Magazine article Artforum International

Stan Douglas

Magazine article Artforum International

Stan Douglas

Article excerpt

GIVEN NEW TECHNOLOGY, the user often trades convenience for control. Take the cell phone camera. Because cell phone camera designers are knowledgeable about what a conventionally "good" photograph looks like, everyone now takes "good" photographs, which is to say that everyone's photographs tend to look exactly the same. Previously, the photographer either had an intimate technical understanding of what the camera was and so could control the image, or didn't understand the inside of the camera at all but, because of the particular "mistakes" he or she inevitably made, still produced interesting images. It wasn't until I switched to digital that I became interested in the mechanics of photography, because I had to be sure it would be at least as good as analog. I learned that lenses matter more than the recording medium because photography is all about converging light, compressing four dimensions into two, and that this is in the end an optical problem.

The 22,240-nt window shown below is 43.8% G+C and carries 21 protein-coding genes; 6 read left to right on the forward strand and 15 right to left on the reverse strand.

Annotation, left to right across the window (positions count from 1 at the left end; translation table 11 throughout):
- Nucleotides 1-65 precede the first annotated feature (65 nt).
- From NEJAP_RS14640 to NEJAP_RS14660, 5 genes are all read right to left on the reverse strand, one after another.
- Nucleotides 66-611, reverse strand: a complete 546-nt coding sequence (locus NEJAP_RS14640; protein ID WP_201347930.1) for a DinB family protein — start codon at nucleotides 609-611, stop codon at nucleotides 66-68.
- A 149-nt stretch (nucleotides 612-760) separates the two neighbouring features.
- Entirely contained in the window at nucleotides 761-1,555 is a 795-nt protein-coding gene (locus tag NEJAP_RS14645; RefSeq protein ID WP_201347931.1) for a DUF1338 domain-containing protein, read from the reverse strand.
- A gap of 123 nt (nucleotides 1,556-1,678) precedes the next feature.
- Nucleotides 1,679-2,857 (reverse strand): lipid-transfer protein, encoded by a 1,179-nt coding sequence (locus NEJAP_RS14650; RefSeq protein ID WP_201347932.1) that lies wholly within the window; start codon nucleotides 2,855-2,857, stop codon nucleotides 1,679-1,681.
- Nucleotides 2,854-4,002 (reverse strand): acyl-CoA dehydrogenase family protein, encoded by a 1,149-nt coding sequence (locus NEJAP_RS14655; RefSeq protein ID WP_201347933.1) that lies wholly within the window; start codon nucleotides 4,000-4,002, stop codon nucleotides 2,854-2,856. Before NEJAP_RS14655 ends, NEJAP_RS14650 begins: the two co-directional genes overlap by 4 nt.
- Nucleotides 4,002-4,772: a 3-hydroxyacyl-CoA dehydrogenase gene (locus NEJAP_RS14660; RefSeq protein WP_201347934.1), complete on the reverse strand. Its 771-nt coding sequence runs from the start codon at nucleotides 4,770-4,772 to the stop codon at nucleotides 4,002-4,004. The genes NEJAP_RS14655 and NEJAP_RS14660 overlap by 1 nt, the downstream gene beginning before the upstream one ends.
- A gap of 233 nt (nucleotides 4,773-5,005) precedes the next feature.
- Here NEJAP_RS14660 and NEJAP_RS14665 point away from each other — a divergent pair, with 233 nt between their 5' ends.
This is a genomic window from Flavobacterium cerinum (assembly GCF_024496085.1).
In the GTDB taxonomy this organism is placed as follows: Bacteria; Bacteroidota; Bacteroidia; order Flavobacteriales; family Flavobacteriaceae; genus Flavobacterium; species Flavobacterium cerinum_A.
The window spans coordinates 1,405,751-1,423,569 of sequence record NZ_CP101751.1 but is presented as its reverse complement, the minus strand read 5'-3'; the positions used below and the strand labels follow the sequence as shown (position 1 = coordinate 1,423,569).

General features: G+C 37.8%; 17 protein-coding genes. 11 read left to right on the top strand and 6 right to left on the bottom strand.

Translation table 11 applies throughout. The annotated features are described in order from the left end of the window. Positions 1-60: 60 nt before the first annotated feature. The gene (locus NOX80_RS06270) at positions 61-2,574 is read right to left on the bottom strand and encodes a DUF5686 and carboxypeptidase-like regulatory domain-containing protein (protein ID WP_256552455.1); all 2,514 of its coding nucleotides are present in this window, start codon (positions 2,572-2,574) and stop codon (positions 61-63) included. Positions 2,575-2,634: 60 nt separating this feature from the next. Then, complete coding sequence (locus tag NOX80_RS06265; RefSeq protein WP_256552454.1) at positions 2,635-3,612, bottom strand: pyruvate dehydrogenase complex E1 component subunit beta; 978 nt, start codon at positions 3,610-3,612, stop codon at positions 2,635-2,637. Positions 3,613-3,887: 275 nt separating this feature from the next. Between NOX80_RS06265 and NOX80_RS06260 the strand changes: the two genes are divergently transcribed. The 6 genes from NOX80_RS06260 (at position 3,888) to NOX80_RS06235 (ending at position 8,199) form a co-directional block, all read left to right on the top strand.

Nevertheless, the switch to digital imaging changes the relationship between the act of recording (or constructing) a photograph and its transmission. …

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